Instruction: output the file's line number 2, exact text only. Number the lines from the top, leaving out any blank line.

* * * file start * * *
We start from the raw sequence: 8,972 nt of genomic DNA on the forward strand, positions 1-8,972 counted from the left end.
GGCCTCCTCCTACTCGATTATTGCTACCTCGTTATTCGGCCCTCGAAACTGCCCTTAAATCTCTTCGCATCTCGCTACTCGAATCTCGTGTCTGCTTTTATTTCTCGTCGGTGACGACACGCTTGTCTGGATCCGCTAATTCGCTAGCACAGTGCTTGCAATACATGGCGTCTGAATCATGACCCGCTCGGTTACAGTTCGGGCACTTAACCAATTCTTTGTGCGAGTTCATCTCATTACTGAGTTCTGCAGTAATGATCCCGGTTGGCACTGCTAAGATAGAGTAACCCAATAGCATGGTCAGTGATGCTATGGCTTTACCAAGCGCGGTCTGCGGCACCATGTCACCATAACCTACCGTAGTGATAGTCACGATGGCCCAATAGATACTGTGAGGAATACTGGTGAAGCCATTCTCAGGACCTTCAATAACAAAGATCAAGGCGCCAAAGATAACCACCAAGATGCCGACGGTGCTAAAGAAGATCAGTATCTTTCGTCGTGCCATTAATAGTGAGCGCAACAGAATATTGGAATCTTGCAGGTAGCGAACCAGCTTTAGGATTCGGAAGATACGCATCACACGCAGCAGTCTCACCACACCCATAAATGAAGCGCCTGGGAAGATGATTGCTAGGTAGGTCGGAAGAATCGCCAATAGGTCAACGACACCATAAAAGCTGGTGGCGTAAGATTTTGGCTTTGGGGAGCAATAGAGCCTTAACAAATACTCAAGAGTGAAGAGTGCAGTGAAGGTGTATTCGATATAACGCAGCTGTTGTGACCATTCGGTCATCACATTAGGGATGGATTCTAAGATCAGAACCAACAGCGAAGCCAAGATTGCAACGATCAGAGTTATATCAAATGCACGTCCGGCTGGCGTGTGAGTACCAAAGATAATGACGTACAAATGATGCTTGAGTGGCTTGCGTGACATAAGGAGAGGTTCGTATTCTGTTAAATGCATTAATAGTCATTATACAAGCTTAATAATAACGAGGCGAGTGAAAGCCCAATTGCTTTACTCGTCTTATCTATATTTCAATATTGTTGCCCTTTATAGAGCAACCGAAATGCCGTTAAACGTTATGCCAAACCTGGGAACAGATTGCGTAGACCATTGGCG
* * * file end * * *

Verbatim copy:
GGCCTCCTCCTACTCGATTATTGCTACCTCGTTATTCGGCCCTCGAAACTGCCCTTAAATCTCTTCGCATCTCGCTACTCGAATCTCGTGTCTGCTTTTATTTCTCGTCGGTGACGACACGCTTGTCTGGATCCGCTAATTCGCTAGCACAGTGCTTGCAATACATGGCGTCTGAATCATGACCCGCTCGGTTACAGTTCGGGCACTTAACCAATTCTTTGTGCGAGTTCATCTCATTACTGAGTTCTGCAGTAATGATCCCGGTTGGCACTGCTAAGATAGAGTAACCCAATAGCATGGTCAGTGATGCTATGGCTTTACCAAGCGCGGTCTGCGGCACCATGTCACCATAACCTACCGTAGTGATAGTCACGATGGCCCAATAGATACTGTGAGGAATACTGGTGAAGCCATTCTCAGGACCTTCAATAACAAAGATCAAGGCGCCAAAGATAACCACCAAGATGCCGACGGTGCTAAAGAAGATCAGTATCTTTCGTCGTGCCATTAATAGTGAGCGCAACAGAATATTGGAATCTTGCAGGTAGCGAACCAGCTTTAGGATTCGGAAGATACGCATCACACGCAGCAGTCTCACCACACCCATAAATGAAGCGCCTGGGAAGATGATTGCTAGGTAGGTCGGAAGAATCGCCAATAGGTCAACGACACCATAAAAGCTGGTGGCGTAAGATTTTGGCTTTGGGGAGCAATAGAGCCTTAACAAATACTCAAGAGTGAAGAGTGCAGTGAAGGTGTATTCGATATAACGCAGCTGTTGTGACCATTCGGTCATCACATTAGGGATGGATTCTAAGATCAGAACCAACAGCGAAGCCAAGATTGCAACGATCAGAGTTATATCAAATGCACGTCCGGCTGGCGTGTGAGTACCAAAGATAATGACGTACAAATGATGCTTGAGTGGCTTGCGTGACATAAGGAGAGGTTCGTATTCTGTTAAATGCATTAATAGTCATTATACAAGCTTAATAATAACGAGGCGAGTGAAAGCCCAATTGCTTTACTCGTCTTATCTATATTTCAATATTGTTGCCCTTTATAGAGCAACCGAAATGCCGTTAAACGTTATGCCAAACCTGGGAACAGATTGCGTAGACCATTGGCG